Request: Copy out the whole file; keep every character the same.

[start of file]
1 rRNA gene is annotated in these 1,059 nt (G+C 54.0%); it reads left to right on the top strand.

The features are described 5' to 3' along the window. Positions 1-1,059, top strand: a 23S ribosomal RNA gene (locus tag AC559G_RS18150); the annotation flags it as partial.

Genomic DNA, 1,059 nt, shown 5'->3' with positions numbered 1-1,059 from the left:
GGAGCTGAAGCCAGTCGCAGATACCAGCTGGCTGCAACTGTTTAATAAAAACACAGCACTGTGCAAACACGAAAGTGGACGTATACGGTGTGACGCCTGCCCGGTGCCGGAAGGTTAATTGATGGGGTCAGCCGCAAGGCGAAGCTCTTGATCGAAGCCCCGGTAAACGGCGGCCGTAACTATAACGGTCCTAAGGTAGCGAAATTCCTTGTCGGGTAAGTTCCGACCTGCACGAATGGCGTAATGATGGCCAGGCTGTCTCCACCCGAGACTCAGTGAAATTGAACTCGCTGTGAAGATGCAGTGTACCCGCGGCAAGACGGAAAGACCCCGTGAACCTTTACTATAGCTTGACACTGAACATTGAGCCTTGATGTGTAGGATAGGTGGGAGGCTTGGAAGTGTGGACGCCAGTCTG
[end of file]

1 rRNA gene is annotated in these 1,059 nt (G+C 54.0%); it reads left to right on the top strand.

The features are described 5' to 3' along the window. Positions 1-1,059, top strand: a 23S ribosomal RNA gene (locus tag AC559G_RS18150); the annotation flags it as partial.

Genomic DNA, 1,059 nt, shown 5'->3' with positions numbered 1-1,059 from the left:
GGAGCTGAAGCCAGTCGCAGATACCAGCTGGCTGCAACTGTTTAATAAAAACACAGCACTGTGCAAACACGAAAGTGGACGTATACGGTGTGACGCCTGCCCGGTGCCGGAAGGTTAATTGATGGGGTCAGCCGCAAGGCGAAGCTCTTGATCGAAGCCCCGGTAAACGGCGGCCGTAACTATAACGGTCCTAAGGTAGCGAAATTCCTTGTCGGGTAAGTTCCGACCTGCACGAATGGCGTAATGATGGCCAGGCTGTCTCCACCCGAGACTCAGTGAAATTGAACTCGCTGTGAAGATGCAGTGTACCCGCGGCAAGACGGAAAGACCCCGTGAACCTTTACTATAGCTTGACACTGAACATTGAGCCTTGATGTGTAGGATAGGTGGGAGGCTTGGAAGTGTGGACGCCAGTCTG